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Many investors continue to say that they are waiting for a correction before adding to or even getting back into equities. In a recent survey, a fifth of Ned Davis Research clients put the odds of a 20% correction before year-end at 50-50, with nearly half saying the market’s gains for the year are essentially over. The same survey also showed that a majority of the research firm’s clients expect 10-year Treasury yields to stay in the 2.50%-3.00% range the rest of the year. These findings are far more cautionary than they were six months ago, when Ned Davis last surveyed its clients. Yet despite the growing pessimism, the market’s “fear gauge’’—the VIX—continues to hover near its 52-week low.
It is unusual for investors to be relatively calm about the market and sanguine about rates yet worried that a nasty sell-off in equities may be in store. What this tells us is that individual investors continue to have a hard time buying into this bull. According to the Investment Company Institute, domestic equity fund flows that had turned positive last year for the first time in five years have turned sharply negative again and are now down for the year. At the same time, bond flows have reversed course from 2013’s strong second-half outflows, ending this year’s first half significantly higher. In other words, the expected “Great Rotation’’ from bonds to stocks has gone P-f-f-f-t.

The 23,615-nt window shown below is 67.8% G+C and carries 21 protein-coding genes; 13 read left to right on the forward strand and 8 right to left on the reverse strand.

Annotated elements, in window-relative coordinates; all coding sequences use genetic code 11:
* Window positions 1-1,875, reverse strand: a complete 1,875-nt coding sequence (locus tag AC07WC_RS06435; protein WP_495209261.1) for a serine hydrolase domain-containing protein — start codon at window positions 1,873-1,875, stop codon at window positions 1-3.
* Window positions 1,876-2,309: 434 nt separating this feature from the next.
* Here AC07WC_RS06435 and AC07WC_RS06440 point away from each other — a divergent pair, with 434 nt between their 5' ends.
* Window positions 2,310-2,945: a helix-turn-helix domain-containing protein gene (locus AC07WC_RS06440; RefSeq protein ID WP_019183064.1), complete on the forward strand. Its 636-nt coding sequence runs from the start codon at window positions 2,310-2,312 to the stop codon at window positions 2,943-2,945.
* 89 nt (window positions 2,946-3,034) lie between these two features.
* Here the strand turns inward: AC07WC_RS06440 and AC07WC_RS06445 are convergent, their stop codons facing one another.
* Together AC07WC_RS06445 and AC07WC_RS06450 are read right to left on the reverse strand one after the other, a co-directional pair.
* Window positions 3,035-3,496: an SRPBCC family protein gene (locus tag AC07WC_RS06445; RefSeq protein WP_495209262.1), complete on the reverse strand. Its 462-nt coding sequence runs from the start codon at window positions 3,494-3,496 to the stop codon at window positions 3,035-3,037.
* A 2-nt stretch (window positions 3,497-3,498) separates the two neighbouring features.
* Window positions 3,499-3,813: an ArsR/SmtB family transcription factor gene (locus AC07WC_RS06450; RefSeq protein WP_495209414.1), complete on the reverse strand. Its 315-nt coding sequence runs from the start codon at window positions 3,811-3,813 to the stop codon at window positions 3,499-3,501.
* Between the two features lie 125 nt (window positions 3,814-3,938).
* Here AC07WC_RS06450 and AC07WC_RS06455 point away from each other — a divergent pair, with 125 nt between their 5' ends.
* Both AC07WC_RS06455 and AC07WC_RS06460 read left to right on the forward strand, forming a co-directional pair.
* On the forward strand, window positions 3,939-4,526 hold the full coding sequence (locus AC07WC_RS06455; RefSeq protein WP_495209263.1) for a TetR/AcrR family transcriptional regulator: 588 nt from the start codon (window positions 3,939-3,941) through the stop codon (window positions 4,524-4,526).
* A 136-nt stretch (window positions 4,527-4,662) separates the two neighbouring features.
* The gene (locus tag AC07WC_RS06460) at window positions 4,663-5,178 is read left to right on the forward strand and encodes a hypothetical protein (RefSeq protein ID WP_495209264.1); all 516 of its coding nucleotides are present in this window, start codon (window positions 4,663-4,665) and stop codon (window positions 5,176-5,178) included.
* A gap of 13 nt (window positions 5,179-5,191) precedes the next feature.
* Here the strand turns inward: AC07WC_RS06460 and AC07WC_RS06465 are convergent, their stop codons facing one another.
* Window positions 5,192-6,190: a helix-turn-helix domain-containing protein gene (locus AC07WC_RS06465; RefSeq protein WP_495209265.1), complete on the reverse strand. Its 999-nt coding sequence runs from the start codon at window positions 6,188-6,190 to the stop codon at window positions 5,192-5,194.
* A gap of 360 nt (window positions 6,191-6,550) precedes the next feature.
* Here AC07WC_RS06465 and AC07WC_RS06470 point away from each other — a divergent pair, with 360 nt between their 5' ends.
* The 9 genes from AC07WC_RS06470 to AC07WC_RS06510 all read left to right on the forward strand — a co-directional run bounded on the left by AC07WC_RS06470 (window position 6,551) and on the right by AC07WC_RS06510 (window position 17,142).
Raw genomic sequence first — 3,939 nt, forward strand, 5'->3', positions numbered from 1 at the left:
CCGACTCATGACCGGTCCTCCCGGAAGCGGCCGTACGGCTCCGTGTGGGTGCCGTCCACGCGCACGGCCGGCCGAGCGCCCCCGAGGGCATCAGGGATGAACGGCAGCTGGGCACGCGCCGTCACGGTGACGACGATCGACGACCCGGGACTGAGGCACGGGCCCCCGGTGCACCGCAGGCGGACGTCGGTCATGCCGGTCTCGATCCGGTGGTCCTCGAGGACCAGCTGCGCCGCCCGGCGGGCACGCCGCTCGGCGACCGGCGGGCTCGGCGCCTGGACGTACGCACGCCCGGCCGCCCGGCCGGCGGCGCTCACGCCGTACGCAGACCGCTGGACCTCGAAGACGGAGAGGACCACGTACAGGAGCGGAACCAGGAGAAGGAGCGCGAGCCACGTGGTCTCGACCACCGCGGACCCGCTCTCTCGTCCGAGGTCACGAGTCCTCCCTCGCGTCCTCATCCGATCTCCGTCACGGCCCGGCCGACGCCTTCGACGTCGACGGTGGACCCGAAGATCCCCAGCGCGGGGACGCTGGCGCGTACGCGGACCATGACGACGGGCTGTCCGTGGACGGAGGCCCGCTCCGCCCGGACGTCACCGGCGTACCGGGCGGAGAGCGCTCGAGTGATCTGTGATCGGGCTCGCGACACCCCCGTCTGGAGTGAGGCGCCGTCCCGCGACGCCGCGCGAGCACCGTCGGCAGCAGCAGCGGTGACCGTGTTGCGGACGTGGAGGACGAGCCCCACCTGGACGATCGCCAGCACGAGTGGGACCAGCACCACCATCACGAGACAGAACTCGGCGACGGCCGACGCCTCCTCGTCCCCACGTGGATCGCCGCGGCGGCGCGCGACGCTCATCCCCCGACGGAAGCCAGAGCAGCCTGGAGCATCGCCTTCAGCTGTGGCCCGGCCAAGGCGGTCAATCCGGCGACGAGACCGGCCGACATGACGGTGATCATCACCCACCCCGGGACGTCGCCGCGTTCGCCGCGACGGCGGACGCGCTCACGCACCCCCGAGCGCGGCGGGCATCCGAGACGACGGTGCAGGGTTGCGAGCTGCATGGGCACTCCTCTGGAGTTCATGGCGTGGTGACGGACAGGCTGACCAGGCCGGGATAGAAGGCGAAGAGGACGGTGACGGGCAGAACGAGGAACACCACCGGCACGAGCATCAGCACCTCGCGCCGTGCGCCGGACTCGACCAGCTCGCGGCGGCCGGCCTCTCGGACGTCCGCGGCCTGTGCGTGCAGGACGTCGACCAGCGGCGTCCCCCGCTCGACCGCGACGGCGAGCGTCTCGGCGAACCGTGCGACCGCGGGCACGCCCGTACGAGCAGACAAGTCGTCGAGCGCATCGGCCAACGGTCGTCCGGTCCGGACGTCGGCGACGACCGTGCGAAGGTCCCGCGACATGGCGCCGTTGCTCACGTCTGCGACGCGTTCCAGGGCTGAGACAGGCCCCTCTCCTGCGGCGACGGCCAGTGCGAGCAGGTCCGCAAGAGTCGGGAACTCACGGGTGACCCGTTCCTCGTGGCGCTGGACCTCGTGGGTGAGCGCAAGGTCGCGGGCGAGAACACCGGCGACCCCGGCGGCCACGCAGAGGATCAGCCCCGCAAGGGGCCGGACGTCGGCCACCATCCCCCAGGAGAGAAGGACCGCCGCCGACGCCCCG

This data indicates the damage to equity investor psyches from the dot.com collapse and the Great Recession that bookended the past decade was deep and damaging, though we believe not permanent. The love affair with stocks that rekindled in the early 1980s and flourished through the 1990s ended badly, and if a nearly 200% rise in the S&P 500 from its March 2009 lows hasn’t mended that relationship, it’s not clear what will. This is unfortunate, as history tells us that over time, equities tend to outperform bonds and other assets. Indeed, while Ned Davis Research’s Chief Global Investment Strategist Tim Hayes is among those thinking a quick but deep sell-off is possible this year, he quickly adds that he and the respected research firm believe equities remain very much in a secular bull. We believe anypull back is actually an opportunity to add to equities.
Clearly, long-term investors need a way to feel OK about getting back into or sticking with a certain level of equity exposure. That’s where managed-risk strategies come in. As we’ve said before, these approaches seek to put loss avoidance on equal if not elevated footing in relation to generating excess positive returns. And as we’ve also said before, they aren’t some fancy but fleeting concept as their critics contend, but actually have been around for decades, rooted in the principles of value investing. What these strategies can do is offer, in the words of Nobel laureate and behavioral economist Richard Thaler, a “nudge’’—a way for cautious investors to break the inertial avoidance that has prevented them from participating in what we and many others, including Ned Davis, believe is a secular bull with a lot of room left to run. Might there be pullbacks, even sharp corrections? Undoubtedly. But by defining risk as “loss of capital,” we can manage it and help the skittish investor navigate, even potentially benefit from it. Think of this approach as a GPS system for your portfolio.